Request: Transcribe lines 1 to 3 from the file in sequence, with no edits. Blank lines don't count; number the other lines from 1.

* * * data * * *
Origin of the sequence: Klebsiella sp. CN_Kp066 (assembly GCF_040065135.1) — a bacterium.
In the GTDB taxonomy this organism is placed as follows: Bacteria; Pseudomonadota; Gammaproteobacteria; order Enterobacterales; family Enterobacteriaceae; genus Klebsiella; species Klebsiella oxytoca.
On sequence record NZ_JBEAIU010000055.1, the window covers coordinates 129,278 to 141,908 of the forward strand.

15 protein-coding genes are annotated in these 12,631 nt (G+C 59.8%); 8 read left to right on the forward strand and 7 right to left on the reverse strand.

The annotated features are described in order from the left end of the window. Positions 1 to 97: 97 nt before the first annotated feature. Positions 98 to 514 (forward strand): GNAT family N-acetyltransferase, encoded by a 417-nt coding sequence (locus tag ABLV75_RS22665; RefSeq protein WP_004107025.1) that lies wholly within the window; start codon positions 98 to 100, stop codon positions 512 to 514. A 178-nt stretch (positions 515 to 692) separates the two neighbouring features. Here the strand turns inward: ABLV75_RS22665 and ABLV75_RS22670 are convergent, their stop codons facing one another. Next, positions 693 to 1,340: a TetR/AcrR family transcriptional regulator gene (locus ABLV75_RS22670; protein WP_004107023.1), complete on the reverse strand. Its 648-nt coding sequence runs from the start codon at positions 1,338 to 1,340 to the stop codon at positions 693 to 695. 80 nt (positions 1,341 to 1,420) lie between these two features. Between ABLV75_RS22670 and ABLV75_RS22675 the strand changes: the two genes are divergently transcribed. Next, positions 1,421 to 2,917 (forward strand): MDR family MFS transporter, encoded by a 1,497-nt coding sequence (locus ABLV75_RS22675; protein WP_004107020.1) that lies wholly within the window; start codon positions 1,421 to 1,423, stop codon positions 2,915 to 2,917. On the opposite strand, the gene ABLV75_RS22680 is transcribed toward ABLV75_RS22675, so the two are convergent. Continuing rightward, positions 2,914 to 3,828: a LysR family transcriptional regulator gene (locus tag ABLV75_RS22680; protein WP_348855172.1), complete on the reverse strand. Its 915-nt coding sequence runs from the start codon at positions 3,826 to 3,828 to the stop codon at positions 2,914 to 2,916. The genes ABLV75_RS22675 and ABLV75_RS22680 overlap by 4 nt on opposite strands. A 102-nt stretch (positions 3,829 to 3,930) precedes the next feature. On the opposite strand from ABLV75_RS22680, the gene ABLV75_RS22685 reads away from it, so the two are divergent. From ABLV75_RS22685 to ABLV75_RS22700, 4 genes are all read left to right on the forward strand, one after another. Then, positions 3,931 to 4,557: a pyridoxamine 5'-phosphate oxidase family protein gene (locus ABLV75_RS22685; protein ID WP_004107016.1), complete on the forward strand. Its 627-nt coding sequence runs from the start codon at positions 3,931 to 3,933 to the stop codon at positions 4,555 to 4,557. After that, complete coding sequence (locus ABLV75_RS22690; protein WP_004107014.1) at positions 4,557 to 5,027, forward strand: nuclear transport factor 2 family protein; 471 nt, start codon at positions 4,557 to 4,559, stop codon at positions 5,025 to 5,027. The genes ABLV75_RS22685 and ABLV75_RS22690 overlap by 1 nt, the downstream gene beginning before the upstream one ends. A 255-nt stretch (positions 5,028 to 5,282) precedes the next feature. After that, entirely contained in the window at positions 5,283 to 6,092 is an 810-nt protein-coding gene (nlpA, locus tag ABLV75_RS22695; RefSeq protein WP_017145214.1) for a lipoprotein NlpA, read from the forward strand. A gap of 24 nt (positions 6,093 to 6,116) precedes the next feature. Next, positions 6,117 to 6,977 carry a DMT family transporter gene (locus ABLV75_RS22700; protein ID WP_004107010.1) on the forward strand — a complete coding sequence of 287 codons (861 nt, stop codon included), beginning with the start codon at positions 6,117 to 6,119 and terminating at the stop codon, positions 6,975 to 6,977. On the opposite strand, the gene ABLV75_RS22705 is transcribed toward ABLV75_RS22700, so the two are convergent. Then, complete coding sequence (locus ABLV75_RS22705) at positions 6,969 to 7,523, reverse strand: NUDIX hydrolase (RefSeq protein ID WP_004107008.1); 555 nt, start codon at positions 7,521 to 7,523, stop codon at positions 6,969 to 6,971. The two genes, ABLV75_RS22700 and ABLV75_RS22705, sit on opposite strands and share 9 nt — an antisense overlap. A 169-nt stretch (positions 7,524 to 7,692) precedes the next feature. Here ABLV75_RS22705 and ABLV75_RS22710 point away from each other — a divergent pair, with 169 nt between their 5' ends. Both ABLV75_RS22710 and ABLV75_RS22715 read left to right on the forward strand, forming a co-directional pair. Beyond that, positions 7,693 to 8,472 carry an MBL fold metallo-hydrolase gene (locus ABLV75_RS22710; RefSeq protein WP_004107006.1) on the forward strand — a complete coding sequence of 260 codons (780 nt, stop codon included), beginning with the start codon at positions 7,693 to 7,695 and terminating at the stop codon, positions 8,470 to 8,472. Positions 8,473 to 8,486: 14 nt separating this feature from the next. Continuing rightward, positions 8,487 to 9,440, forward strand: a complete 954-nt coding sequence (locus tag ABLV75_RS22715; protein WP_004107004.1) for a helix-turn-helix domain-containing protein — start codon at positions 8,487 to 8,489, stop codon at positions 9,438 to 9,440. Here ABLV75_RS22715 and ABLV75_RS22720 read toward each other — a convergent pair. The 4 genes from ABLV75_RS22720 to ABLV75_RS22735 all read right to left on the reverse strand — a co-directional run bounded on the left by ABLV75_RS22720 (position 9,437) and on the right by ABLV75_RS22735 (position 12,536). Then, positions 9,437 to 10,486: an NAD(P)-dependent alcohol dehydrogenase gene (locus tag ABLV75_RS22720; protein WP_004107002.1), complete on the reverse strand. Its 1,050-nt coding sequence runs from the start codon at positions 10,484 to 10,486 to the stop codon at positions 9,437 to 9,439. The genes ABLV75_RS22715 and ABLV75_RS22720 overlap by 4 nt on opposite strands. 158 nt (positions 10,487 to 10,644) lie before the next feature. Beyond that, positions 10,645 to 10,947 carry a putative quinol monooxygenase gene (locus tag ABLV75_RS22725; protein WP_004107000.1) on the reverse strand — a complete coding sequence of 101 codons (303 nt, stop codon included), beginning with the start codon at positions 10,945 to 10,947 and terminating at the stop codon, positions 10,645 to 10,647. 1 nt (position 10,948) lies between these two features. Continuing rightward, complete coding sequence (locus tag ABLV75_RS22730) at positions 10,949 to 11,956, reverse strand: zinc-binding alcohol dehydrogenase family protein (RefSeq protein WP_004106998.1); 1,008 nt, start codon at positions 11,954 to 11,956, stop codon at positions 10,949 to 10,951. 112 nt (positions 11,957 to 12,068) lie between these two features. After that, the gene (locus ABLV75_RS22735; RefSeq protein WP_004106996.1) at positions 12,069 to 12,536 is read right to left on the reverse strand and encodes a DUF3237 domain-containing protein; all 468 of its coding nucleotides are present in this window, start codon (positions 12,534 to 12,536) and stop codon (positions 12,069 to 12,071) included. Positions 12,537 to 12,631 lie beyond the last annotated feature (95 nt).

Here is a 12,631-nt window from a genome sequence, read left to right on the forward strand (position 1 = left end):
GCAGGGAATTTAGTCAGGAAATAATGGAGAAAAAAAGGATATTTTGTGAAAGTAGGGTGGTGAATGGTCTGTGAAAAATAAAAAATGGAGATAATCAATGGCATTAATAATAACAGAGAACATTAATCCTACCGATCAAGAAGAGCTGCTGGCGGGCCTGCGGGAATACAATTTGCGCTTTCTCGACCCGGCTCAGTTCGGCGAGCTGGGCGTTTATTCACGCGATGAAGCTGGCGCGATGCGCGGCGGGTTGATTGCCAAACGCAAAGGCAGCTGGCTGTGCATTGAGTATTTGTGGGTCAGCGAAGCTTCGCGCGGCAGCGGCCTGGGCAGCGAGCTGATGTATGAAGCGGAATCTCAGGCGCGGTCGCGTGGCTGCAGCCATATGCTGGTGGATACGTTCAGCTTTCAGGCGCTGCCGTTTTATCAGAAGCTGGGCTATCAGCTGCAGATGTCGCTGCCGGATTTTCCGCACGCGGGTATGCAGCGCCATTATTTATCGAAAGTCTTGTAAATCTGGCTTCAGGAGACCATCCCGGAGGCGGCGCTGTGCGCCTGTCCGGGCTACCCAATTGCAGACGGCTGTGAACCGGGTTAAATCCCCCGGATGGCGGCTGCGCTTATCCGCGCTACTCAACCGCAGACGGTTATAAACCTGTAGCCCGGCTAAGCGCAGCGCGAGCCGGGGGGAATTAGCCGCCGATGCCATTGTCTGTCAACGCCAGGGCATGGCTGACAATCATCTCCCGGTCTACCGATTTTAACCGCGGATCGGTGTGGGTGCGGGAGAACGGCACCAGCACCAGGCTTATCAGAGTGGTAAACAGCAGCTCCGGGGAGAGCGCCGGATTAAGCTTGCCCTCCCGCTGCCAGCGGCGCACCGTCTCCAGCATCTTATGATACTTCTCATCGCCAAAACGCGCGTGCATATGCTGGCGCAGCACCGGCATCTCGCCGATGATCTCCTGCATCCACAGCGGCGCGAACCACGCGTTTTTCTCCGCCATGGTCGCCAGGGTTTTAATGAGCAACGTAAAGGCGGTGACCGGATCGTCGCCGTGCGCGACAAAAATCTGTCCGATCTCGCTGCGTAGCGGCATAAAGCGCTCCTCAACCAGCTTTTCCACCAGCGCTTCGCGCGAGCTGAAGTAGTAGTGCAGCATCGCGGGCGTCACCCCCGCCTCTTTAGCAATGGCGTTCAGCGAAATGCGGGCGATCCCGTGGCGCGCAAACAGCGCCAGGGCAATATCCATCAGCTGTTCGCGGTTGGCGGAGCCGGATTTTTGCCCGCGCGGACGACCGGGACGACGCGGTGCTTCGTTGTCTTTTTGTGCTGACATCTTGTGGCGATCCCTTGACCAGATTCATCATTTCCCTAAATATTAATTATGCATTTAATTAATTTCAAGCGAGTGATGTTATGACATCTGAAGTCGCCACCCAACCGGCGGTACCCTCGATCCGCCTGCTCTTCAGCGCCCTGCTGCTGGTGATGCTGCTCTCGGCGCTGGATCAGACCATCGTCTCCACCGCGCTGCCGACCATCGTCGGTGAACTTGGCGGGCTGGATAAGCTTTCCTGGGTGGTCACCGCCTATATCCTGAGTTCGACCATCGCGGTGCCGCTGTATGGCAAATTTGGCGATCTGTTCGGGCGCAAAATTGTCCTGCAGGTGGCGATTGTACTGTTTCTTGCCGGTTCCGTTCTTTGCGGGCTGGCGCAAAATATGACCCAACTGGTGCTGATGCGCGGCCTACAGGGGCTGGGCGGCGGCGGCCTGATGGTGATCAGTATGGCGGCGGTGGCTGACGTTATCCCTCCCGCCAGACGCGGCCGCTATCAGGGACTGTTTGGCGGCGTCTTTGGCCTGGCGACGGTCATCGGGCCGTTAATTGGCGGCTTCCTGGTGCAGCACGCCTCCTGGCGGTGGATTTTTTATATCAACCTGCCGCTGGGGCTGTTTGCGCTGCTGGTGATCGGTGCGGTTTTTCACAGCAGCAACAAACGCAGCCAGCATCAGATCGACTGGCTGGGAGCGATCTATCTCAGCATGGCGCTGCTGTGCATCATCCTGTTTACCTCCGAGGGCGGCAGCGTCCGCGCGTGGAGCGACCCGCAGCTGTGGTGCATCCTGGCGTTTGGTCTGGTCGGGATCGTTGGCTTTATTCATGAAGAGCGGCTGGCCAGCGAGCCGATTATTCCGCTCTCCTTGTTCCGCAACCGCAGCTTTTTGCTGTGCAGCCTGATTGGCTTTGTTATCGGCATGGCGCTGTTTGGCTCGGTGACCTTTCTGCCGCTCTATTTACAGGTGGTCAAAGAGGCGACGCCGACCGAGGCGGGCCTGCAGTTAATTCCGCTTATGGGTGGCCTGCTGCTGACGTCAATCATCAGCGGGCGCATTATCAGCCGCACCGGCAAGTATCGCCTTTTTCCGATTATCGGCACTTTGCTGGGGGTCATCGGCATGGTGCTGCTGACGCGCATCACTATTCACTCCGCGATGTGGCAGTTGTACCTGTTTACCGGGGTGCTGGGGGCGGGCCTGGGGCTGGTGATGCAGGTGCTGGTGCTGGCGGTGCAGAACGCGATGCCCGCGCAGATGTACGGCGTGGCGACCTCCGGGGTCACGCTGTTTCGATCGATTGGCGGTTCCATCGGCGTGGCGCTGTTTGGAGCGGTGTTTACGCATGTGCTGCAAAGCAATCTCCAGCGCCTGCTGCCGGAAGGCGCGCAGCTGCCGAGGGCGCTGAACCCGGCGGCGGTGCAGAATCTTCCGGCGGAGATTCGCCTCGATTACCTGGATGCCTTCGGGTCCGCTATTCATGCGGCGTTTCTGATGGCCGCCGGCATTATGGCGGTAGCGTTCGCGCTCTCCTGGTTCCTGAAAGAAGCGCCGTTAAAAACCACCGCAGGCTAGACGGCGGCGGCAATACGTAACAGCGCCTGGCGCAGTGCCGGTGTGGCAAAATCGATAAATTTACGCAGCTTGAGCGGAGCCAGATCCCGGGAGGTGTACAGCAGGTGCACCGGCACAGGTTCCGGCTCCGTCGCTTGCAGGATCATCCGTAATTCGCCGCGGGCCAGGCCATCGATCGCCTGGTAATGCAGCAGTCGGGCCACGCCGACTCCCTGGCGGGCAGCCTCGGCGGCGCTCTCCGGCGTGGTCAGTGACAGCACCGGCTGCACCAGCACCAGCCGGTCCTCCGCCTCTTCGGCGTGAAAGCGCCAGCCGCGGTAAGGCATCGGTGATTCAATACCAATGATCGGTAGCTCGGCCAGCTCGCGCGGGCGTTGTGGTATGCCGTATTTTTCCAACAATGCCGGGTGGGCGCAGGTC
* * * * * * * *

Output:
Origin of the sequence: Klebsiella sp. CN_Kp066 (assembly GCF_040065135.1) — a bacterium.
In the GTDB taxonomy this organism is placed as follows: Bacteria; Pseudomonadota; Gammaproteobacteria; order Enterobacterales; family Enterobacteriaceae; genus Klebsiella; species Klebsiella oxytoca.
On sequence record NZ_JBEAIU010000055.1, the window covers coordinates 129,278 to 141,908 of the forward strand.